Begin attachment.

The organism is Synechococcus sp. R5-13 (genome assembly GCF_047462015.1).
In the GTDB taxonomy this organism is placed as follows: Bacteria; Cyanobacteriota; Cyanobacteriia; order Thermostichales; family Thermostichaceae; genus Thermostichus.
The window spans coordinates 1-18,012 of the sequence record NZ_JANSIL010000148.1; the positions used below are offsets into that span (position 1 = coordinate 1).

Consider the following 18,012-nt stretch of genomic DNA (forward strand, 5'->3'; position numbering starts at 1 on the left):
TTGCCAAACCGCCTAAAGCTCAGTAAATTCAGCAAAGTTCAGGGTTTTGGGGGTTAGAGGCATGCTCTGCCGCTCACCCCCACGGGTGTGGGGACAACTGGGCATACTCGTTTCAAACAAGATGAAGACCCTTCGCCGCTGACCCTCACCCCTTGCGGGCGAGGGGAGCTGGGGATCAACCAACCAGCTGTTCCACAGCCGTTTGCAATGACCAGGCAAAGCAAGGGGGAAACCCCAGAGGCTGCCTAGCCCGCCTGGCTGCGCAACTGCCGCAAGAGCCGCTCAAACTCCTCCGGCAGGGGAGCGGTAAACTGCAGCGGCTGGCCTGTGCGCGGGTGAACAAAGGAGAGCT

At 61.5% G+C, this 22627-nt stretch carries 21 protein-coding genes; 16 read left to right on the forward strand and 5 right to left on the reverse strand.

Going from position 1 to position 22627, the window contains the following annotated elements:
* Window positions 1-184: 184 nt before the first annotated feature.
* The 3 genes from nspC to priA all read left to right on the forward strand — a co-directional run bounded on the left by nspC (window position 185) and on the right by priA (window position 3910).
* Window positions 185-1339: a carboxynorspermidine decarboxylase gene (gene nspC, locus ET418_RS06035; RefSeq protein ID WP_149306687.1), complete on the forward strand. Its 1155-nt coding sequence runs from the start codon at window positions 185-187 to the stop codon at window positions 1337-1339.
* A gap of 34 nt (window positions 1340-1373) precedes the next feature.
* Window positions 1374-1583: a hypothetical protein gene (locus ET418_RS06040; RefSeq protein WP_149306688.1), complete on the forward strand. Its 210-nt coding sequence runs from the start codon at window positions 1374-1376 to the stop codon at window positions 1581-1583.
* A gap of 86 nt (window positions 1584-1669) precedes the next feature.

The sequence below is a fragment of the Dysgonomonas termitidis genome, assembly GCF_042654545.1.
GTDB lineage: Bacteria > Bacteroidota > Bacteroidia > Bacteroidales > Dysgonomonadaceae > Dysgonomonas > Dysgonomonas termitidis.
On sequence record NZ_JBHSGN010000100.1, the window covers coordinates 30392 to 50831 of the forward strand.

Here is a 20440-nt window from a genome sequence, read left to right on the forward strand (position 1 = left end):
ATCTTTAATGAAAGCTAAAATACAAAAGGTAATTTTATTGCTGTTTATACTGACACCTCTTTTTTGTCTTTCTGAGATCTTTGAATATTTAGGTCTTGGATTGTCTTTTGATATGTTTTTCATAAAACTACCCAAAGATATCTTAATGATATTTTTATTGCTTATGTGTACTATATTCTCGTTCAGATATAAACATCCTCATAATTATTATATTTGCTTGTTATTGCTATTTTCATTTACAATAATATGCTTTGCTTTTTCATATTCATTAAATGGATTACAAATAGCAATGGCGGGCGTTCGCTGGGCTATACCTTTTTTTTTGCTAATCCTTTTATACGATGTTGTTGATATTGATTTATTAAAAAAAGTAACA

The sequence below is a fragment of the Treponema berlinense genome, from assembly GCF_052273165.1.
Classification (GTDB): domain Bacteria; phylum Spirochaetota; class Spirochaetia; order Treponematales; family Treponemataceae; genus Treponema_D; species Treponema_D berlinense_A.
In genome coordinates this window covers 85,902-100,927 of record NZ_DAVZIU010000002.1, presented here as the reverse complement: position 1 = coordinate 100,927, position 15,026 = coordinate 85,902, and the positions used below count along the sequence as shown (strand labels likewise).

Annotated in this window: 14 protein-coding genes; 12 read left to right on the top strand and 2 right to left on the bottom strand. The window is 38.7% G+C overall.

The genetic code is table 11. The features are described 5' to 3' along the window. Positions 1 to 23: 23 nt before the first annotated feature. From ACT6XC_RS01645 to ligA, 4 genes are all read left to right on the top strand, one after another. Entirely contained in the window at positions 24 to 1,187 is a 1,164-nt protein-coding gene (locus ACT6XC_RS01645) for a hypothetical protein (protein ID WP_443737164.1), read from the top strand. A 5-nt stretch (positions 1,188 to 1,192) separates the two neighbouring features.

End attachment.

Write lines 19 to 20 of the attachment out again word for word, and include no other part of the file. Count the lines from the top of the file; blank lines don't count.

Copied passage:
The sequence below is a fragment of the Treponema berlinense genome, from assembly GCF_052273165.1.
Classification (GTDB): domain Bacteria; phylum Spirochaetota; class Spirochaetia; order Treponematales; family Treponemataceae; genus Treponema_D; species Treponema_D berlinense_A.